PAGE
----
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10 Tips for Dining in China

30 September 2010

If your idea of Chinese food is based on the corner takeout, prepare your taste buds for a shock when you travel to China.  The food is fresh, flavorful, and usually made with great pride. It is often spicier than in the US, too, so beware of those treacherous little red peppers!

Tip #1. Remember that in China dining is about more than food. The Chinese love to eat, but it’s about more than that: for centuries sharing a meal has been an important way to establish “guanxi” (gwan-shee), or good relationships. 

Tip #2. Sample all the dishes set before you.  You’ll be seen as rude and offensive if you don’t try the dishes prepared for you, no matter how exotic or strange they may seem. If you have severe allergies, be sure to let your host know ahead of time.

Tip #3. Let your host order for you. Most American Chinese food has been adapted to the Western palette and renamed, so you probably won’t find your favorites on the menu. Be open to the dishes your host thinks you will like.

Tip #4. Eat as much as you like. In restaurants and homes, several dishes are brought to the table for all to share. The host will order for you, and there will be enough food to satisfy everyone around the table. Which leads us to the next tip …

Tip #5. Don’t balk at sharing from a common dish. This is something Westerners find a little hard to swallow (no pun intended). Using chopsticks, each person selects from the food that is placed on a large revolving tray in the middle of the table and brings it back to his or her plate. Join in.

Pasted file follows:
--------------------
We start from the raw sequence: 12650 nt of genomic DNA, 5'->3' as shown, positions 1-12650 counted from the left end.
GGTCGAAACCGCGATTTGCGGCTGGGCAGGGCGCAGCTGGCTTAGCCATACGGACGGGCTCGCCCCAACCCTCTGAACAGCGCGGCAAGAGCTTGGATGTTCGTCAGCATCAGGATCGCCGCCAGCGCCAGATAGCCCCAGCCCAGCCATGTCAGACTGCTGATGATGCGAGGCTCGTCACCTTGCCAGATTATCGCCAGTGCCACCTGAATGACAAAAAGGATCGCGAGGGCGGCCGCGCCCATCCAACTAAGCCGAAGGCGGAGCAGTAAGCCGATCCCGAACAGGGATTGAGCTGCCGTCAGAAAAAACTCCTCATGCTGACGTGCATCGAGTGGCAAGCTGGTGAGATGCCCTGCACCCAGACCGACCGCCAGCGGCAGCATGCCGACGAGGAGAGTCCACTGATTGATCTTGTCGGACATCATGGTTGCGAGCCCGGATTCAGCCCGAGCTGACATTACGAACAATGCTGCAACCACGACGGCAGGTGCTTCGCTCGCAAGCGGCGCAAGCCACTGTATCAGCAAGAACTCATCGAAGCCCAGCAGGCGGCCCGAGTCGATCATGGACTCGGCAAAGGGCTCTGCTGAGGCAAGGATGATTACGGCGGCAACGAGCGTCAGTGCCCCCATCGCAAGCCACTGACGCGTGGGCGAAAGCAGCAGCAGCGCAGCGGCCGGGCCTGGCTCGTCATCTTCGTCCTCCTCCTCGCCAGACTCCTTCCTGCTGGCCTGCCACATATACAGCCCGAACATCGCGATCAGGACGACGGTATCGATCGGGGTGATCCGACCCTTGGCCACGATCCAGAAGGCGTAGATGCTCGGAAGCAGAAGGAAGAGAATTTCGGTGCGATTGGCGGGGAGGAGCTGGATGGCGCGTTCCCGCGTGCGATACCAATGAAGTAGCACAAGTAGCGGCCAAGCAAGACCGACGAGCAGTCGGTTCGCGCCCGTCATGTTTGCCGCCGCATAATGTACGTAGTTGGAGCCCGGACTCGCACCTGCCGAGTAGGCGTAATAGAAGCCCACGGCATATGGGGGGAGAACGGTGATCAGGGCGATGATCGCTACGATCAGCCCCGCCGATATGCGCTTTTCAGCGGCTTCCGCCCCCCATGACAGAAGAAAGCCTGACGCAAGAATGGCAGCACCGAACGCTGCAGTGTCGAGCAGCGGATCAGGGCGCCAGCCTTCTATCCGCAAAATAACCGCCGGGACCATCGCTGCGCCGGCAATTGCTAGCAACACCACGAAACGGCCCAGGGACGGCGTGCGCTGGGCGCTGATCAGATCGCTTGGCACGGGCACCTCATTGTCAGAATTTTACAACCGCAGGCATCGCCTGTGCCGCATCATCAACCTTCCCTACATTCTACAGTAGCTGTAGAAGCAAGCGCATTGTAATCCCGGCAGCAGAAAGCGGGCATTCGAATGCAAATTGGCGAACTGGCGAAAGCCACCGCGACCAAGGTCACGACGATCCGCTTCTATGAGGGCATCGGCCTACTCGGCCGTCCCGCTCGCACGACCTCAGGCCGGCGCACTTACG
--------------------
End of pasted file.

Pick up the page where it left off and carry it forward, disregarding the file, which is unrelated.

Tip #6. Don’t clean your plate. Cleaning your plate is not seen as a compliment to the hostess in China. A clean plate indicates that the host has not provided enough food and that the guest is still hungry.  A bit of uneaten food on your plate says, “I’m so full I can’t possibly eat another bite.”

Tip #7. Praise the food. But don’t say it if you don’t mean it! Your hosts will be watching you carefully to see what you eat and how much you eat. If they perceive that you like a certain dish, they will insist you eat more of it, order more of the same, or order it the next time you go out. Chinese have great memories for such things. 

Tip #8. Be discreet if you don’t like the food. Try to find something you like and eat it slowly and consistently. Make sure there’s always something on your plate. Rice is usually safe, and with the variety of dishes ordered, you can usually find at least one or two other things that you’ll like.

Tip #9. Thank your hosts. Telling your hosts what you liked about the meal will mean a lot to them. Say, “Xie Xie! Hao chi!” If they try to put more food on your plate, cover it with your hands and decline, “Bu, bu, bu! Xie xie! Who chi bao le!” (No, no, no! Thank you. I’m full!)

Tip #10. Allow your host to pay. At the end of the meal, guests will sometimes make a gesture of reaching for the bill but, though appreciated, everyone knows that the host will insist on paying: it is a matter of honor, as paying the bill is seen as a symbol of generosity and hospitality.